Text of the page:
Alert Level Bulletin

12 October 2022


12 October 2022

3:00 P.M. 


This serves as a notice for raising the alert status of Bulusan Volcano from Alert Level 0 (Normal) to Alert Level 1 (Low-level Unrest).


The Bulusan Volcano Network (BVN) has recorded a total of one hundred twenty-six (126) weak and shallow (0-5 kilometers deep) volcanic earthquakes since 5:00 AM yesterday, 11 October 2022. Most of these events occurred in the northwestern sector and the summit area of Bulusan and are attributed to rock-fracturing processes within the edifice. In addition to these earthquakes, several monitored parameters indicate increased hydrothermal activity and overall unrest as follows:


  • Ground Deformation data from continuous GPS measurements and radial tilt indicate a short-term inflation of the southern flanks of Bulusan since April 2022. Moreover, a pronounced and ongoing inflationary trend that began in late September 2022 was detected by most of the electronic tilt stations on the southwestern and southern slopes. This current inflation cycle signifies ongoing pressurization of the shallow hydrothermal system.
  • Volcanic Carbon Dioxide (CO2) concentrations measured monthly in springs on the southeastern sector of Bulusan have been increasing since July 2022, in conjunction with increasing spring temperature since April 2022 in monitored hotsprings on the southwestern sector.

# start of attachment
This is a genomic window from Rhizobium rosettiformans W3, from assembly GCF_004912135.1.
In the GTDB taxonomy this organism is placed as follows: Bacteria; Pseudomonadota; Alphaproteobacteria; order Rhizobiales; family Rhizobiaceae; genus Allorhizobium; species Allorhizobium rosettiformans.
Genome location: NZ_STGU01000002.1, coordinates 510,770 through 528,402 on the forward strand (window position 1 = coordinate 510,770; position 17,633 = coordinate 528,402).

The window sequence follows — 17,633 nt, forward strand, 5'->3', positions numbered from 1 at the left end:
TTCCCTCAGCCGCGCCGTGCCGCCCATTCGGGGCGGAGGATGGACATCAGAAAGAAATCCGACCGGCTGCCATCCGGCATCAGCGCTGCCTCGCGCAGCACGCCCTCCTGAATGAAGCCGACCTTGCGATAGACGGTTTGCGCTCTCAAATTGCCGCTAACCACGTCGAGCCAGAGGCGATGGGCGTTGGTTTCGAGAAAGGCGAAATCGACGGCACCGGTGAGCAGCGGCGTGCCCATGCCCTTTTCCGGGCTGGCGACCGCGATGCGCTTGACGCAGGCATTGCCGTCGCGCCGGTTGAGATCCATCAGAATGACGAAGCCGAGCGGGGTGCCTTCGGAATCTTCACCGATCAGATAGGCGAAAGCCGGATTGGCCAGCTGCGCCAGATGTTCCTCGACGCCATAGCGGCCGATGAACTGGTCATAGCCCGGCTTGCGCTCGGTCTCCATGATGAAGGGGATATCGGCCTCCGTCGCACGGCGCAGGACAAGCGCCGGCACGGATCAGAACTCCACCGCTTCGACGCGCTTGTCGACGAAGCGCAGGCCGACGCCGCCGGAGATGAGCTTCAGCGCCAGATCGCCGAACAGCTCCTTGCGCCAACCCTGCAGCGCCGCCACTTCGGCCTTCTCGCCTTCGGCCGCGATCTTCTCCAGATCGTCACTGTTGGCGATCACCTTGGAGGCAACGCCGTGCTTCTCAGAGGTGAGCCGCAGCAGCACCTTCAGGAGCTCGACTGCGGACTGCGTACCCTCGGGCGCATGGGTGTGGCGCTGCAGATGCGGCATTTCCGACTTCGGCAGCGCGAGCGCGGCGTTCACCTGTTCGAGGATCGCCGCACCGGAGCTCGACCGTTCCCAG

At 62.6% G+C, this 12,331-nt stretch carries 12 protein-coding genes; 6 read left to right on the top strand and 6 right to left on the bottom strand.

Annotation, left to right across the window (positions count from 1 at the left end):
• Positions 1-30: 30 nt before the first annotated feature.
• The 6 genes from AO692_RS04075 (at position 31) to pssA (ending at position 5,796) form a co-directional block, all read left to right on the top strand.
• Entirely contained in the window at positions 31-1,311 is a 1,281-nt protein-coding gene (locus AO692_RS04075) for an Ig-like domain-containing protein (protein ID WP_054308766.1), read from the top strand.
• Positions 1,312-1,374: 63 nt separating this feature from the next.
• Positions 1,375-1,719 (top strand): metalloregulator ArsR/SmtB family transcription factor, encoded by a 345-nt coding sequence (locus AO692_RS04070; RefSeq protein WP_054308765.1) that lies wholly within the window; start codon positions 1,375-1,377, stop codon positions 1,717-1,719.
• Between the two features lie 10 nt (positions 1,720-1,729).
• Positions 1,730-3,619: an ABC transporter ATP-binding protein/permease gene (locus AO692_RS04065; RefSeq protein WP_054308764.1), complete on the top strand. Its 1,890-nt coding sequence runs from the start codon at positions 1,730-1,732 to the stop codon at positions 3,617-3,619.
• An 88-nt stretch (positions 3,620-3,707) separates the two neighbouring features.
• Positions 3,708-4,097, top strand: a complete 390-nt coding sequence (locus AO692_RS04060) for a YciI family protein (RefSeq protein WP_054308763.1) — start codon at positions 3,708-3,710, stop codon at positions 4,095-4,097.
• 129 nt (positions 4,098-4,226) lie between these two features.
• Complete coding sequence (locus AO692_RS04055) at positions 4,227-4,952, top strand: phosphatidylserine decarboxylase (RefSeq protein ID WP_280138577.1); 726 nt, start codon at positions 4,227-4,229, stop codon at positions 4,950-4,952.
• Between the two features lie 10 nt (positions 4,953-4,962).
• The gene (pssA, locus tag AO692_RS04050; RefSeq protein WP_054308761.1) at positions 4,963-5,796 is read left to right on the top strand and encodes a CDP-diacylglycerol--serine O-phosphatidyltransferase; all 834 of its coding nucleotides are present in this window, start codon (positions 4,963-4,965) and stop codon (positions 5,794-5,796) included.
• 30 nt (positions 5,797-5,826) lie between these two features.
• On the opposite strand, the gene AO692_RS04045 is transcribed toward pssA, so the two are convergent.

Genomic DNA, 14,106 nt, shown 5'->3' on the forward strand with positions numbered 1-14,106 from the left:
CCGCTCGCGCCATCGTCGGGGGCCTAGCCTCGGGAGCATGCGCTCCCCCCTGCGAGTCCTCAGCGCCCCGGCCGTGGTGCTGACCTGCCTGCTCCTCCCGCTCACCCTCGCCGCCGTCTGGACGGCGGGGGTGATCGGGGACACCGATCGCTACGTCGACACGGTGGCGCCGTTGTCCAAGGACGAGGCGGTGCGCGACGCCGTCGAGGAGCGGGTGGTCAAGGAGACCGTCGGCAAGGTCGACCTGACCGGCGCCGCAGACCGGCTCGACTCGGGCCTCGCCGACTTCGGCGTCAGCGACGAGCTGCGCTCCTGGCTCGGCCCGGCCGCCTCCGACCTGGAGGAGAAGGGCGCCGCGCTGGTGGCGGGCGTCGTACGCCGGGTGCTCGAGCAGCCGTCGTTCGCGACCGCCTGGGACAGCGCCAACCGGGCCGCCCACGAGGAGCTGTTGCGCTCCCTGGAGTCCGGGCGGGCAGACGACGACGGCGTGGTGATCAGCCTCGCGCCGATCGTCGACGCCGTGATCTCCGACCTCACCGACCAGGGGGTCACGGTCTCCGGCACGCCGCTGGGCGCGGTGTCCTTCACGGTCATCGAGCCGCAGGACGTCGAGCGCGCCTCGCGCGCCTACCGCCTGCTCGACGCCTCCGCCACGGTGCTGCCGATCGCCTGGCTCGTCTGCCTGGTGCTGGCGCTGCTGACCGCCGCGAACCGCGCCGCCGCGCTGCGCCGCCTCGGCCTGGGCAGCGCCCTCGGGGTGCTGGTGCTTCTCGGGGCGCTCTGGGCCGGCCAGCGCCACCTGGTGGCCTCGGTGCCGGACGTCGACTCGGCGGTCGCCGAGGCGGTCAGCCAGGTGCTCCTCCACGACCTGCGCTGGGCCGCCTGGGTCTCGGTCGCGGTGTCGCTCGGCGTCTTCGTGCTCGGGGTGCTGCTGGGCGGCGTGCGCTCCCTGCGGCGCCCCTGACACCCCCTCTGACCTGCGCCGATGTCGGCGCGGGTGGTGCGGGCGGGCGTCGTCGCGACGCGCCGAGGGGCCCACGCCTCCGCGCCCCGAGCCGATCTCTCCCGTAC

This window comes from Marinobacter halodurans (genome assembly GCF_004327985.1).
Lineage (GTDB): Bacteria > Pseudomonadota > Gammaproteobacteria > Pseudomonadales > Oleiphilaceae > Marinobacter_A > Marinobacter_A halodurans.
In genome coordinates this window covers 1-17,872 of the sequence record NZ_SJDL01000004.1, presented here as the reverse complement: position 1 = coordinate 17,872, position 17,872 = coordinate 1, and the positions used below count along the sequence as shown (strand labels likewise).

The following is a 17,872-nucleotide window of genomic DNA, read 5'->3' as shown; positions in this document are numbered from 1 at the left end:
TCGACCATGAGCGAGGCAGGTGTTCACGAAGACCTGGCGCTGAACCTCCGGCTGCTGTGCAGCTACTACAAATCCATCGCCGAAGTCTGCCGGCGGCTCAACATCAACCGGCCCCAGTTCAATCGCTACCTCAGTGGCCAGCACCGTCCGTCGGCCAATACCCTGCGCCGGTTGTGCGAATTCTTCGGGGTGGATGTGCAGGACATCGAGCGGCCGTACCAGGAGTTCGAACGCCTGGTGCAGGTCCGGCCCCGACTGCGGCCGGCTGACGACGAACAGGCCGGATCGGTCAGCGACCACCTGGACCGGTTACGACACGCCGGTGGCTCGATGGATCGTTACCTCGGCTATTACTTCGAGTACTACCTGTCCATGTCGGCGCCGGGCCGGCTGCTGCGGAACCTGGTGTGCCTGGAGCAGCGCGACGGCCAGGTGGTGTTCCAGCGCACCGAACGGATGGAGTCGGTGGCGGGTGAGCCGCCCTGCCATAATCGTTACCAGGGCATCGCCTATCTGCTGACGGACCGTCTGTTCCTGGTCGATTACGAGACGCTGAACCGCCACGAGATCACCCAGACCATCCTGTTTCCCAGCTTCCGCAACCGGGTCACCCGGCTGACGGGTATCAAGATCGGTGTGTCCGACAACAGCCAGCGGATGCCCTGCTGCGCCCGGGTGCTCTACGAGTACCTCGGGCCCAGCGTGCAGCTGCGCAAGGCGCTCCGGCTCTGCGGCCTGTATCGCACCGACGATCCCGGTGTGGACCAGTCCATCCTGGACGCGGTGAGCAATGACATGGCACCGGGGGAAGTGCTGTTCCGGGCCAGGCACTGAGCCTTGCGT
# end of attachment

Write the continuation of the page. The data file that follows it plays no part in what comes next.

• Sulfurous Odor was also reported by residents of Sitio Talistison, Brgy. Mapaso, Irosin and Brgy. San Roque, Bulusan on 10-11 October 2022. In contrast, only very weak to moderate emission of steam-laden plumes is transpiring at the summit crater and northwest vents.


In view of the above, DOST-PHIVOLCS is now raising the alert status of Bulusan  from Alert Level 0 to Alert Level 1, which means that the volcano is currently in a state of low-level unrest. Local government units and the public are reminded that entry into the 4-kilometer radius Permanent Danger Zone (PDZ) must be strictly prohibited and that vigilance in the 2-kilometer Extended Danger Zone (EDZ) on the southeast sector must be exercised due to the increased possibilities of sudden and hazardous phreatic eruptions. Civil aviation authorities must also advise pilots to avoid flying close to the volcano’s summit as ash from any sudden phreatic eruption can be hazardous to aircraft. Furthermore, people living within valleys and along river/stream channels especially on the southeast, southwest and northwest sector of the edifice should be vigilant against sediment-laden stream flows and lahars in the event of heavy and prolonged rainfall should phreatic eruption occur. DOST-PHIVOLCS is closely monitoring Bulusan Volcano’s condition and any new development will be communicated to all concerned stakeholders.